There are a lot of weird and wacky images within Alan Aldridge’s 1969 cult classic book The Beatles Illustrated Lyrics. One of the most memorable is a drawing imagining what John, Paul, George, and Ringo will look like as senior citizens. In this fantastical portrait, John and George are depicted as eccentric elders. Ringo, in keeping with his everyman persona, is shown as a shopworn sad sack. But it is Paul McCartney who offers the most disturbing vision of the future. “The cute one” appears as a conservative besuited and well-fed bank manager. His smug grin suggests he is proud to have finally outgrown all that silly pop music nonsense.Continue reading »
There is no Queen without Freddie Mercury. On a fundamental level, we all agree that is true. But, if you want to be literal about it, there is Queen without Freddie Mercury. Thirty years after Freddie’s death, the show must go on, and so the band still exists. Adam Lambert now sings Freddie’s parts on tour, just as Paul Rodgers did before him. The Bohemian Rhapsody movie included some new vocal recordings – not by star Rami Malek, but by Canadian singer Marc Martel. And then of course there are the many singers who fronted Queen at the 1992 Freddie Mercury Tribute Concert, broadcast to an audience of up to one billion people. (If you haven’t watched George Michael singing “Somebody to Love” or Annie Lennox joining David Bowie for “Under Pressure,” go do that now, then come back.)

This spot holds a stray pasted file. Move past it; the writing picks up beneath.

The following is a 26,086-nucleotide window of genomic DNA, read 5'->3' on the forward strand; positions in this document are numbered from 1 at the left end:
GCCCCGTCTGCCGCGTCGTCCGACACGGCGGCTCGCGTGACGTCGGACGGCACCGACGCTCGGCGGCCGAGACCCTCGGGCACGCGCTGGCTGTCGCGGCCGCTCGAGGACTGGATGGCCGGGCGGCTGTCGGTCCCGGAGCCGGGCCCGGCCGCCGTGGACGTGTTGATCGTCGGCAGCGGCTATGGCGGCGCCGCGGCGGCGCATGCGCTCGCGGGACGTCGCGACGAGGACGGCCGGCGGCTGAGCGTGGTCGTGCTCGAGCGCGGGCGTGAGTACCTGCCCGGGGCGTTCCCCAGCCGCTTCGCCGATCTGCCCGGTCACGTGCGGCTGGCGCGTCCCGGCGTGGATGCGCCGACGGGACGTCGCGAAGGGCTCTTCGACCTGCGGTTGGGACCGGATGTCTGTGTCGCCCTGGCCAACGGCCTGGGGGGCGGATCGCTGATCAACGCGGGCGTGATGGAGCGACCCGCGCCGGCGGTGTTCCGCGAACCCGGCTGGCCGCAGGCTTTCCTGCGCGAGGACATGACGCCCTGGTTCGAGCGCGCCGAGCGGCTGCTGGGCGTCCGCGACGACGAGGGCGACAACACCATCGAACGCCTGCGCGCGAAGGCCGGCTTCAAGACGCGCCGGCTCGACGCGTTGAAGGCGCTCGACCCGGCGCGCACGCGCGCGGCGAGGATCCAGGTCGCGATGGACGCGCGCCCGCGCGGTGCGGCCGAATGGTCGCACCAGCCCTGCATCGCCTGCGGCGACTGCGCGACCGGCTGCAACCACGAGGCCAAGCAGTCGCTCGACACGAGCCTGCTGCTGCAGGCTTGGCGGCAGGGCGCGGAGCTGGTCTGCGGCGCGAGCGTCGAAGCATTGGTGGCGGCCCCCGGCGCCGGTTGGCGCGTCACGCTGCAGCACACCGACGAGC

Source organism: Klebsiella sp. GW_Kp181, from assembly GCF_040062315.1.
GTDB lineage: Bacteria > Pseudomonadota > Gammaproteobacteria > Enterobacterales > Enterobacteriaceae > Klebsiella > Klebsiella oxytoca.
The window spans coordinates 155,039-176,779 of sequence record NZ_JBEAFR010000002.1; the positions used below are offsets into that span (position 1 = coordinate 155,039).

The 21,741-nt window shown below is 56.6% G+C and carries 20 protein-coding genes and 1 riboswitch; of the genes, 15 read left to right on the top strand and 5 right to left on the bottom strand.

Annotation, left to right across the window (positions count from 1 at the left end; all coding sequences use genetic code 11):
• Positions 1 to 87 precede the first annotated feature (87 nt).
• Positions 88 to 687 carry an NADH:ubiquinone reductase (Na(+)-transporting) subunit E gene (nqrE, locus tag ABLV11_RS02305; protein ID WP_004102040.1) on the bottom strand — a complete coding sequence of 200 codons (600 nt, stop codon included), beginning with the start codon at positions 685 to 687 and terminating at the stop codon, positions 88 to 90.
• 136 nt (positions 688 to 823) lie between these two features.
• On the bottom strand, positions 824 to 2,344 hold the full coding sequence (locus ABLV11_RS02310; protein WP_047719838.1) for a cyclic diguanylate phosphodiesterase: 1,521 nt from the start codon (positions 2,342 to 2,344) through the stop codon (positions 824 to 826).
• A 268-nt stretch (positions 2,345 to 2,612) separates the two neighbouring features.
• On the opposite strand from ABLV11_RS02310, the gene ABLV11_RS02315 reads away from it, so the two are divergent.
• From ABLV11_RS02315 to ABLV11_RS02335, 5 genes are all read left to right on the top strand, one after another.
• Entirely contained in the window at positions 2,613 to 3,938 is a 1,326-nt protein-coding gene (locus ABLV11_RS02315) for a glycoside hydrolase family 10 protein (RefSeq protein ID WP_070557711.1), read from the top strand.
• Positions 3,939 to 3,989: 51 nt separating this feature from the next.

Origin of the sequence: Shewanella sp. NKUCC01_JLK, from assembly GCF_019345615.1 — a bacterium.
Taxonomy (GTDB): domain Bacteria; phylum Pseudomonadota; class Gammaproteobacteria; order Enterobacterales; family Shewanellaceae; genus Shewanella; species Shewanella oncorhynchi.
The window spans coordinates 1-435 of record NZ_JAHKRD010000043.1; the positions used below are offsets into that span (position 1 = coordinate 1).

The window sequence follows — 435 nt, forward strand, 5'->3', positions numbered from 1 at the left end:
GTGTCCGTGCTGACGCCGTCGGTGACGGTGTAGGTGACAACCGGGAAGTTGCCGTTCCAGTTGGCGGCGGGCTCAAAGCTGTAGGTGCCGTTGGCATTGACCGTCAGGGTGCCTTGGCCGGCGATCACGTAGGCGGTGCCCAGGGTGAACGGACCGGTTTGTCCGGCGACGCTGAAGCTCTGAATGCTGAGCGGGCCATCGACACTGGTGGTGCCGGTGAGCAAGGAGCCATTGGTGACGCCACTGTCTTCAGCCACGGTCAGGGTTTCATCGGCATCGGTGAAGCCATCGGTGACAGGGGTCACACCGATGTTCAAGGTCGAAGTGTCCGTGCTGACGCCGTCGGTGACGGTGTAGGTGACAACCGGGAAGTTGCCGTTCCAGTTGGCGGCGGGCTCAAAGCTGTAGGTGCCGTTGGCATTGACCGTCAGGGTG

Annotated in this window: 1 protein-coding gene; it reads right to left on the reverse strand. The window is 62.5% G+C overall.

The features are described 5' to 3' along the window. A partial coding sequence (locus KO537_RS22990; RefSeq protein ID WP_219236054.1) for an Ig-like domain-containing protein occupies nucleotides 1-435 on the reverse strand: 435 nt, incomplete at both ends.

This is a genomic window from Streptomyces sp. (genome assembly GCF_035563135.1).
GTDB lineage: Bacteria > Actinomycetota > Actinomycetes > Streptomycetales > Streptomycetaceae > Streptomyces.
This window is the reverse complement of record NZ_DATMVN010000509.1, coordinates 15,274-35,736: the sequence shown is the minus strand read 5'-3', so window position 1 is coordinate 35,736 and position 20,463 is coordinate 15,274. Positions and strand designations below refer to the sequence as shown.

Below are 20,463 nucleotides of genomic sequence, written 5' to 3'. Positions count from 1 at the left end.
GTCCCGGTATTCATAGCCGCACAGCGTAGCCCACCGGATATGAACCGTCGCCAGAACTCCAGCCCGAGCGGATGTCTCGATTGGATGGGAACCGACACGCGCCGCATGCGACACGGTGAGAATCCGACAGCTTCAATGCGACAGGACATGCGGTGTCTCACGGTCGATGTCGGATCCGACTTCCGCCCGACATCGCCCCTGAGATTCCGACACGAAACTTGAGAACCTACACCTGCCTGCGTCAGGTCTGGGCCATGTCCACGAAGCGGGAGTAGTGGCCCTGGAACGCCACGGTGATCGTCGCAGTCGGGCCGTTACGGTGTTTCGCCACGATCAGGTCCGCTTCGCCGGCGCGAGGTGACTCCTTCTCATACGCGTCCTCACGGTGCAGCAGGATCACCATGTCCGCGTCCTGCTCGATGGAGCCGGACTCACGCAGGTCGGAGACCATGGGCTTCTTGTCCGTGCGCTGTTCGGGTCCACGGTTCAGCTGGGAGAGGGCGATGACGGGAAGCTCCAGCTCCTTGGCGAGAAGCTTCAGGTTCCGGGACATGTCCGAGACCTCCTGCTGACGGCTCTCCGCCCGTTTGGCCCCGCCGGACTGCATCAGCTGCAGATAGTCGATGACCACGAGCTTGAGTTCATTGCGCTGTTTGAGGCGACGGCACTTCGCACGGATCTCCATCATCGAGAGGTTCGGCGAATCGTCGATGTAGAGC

Suffice to say, millions if not billions of people have heard Queen songs sung by singers other than Freddie Mercury. But none of those we just mentioned are covers, strictly speaking, since they feature most or all of the band’s three surviving members. Bassist John Deacon has since departed – and his joining Queen fifty years ago this month, solidifying the lineup, marks the anniversary we’re pegging this post to – but guitarist Brian May and drummer Roger Taylor have kept the Queen name alive. No doubt, when touring becomes a thing again, Queen will be back on the road once again.
The forty actual covers on our list do not feature any members of Queen. As such, they’re free to roam much further afield than Adam Lambert or George Michael, turning the band’s hits and the occasional deep cut into genres from polka to punk, a cappella to acoustic instrumental. Queen dabbled in so many different genres during their time – I mean, “Bohemian Rhapsody” alone! – I think they’d appreciate how malleable their songs can be. Even when they’re not the ones performing their songs, Queen will rock you.